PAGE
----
Charissa is learning how to play basketball, and before her first game, she was terrified she would make a mistake and be embarrassed in front of everyone. Fortunately, she has a great coach. He made a concerted effort to give positive feedback for every good move on the court, and by the time the game was over, Charissa’s main comment was, “That was fun!” I want to be an encouraging coach for her as well, so every new experience she has will end with the same feeling.
Belief #3: Insecurity (“I’m not safe”)
If children don’t feel safe, they have a difficult time taking risks with new situations. Kids need to know they are loved and protected unconditionally. As fathers, we can help foster a sense of security in our children by showing them how important they are to us and by providing them with a stable environment. We do this by spending time with them, enjoying them, and listening carefully to how they feel.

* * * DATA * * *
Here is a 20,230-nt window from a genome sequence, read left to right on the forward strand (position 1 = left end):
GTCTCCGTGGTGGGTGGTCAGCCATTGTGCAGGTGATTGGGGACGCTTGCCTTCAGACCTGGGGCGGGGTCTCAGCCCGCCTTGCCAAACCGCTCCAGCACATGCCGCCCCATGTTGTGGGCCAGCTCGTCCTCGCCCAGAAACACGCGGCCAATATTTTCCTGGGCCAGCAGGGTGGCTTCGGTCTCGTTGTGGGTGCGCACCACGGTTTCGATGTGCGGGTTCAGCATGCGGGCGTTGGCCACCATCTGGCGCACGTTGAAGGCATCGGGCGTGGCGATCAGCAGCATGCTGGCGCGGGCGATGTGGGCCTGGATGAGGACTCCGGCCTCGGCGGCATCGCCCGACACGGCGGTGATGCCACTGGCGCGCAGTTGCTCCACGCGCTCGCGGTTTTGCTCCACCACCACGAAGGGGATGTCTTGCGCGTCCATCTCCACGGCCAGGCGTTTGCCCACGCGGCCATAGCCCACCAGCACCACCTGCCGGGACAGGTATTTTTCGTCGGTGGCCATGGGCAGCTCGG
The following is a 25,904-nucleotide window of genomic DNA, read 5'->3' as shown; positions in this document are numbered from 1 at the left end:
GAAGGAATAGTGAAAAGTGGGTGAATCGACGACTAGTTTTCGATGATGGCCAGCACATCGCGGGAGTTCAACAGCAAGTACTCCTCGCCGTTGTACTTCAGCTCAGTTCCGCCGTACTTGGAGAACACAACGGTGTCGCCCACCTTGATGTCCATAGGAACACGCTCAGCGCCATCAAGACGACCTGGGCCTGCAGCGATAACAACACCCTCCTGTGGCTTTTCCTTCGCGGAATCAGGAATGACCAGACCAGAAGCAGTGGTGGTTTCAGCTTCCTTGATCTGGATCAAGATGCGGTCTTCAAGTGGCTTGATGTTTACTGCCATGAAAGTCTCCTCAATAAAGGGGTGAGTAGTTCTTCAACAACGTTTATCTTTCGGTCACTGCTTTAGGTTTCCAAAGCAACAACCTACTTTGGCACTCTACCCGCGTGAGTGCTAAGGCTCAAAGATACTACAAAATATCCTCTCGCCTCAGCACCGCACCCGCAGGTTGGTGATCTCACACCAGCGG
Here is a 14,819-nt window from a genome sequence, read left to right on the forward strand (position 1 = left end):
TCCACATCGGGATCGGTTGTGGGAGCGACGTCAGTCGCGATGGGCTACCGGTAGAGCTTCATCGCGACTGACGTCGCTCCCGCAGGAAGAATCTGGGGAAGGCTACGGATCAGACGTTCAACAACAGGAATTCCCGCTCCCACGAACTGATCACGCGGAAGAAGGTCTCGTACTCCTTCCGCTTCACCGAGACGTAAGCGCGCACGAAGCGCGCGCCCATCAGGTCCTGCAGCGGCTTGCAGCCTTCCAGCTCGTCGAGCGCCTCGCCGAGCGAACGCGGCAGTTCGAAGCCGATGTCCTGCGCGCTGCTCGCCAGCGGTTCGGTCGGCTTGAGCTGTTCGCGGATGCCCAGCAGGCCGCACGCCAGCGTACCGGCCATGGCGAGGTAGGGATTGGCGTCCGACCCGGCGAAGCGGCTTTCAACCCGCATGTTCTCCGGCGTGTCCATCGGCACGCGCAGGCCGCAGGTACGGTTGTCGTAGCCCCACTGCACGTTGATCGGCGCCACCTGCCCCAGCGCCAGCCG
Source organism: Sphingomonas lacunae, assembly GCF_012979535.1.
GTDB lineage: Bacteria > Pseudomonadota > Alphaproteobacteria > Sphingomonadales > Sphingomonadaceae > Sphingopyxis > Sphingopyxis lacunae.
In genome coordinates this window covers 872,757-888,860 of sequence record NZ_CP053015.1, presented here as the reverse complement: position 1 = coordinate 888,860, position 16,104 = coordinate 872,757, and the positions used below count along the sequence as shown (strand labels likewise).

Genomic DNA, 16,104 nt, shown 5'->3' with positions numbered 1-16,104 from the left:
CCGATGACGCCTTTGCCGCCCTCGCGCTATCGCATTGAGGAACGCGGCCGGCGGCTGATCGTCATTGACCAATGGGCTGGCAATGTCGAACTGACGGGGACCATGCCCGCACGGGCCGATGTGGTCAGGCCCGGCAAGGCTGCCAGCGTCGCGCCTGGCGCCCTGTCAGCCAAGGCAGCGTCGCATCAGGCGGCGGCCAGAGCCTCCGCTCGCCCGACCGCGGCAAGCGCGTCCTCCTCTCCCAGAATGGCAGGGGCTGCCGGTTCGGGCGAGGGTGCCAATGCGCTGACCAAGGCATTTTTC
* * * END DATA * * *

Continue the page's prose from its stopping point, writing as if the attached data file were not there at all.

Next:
When Charissa was six years old, I took her to a local Daddy-Daughter Dance. I left the house early and purchased a white rose, then drove back home and rang the front doorbell. When my wife opened the door, I saw Charissa all dressed up with her face just beaming at me, and it brought tears to my eyes. I knew I’d done something right. I’d added to Charissa’s foundational beliefs about her value, her security and her confidence. I’d let her know she was loved.
Belief #4: Inadequacy (“If I fail, I’m a failure”)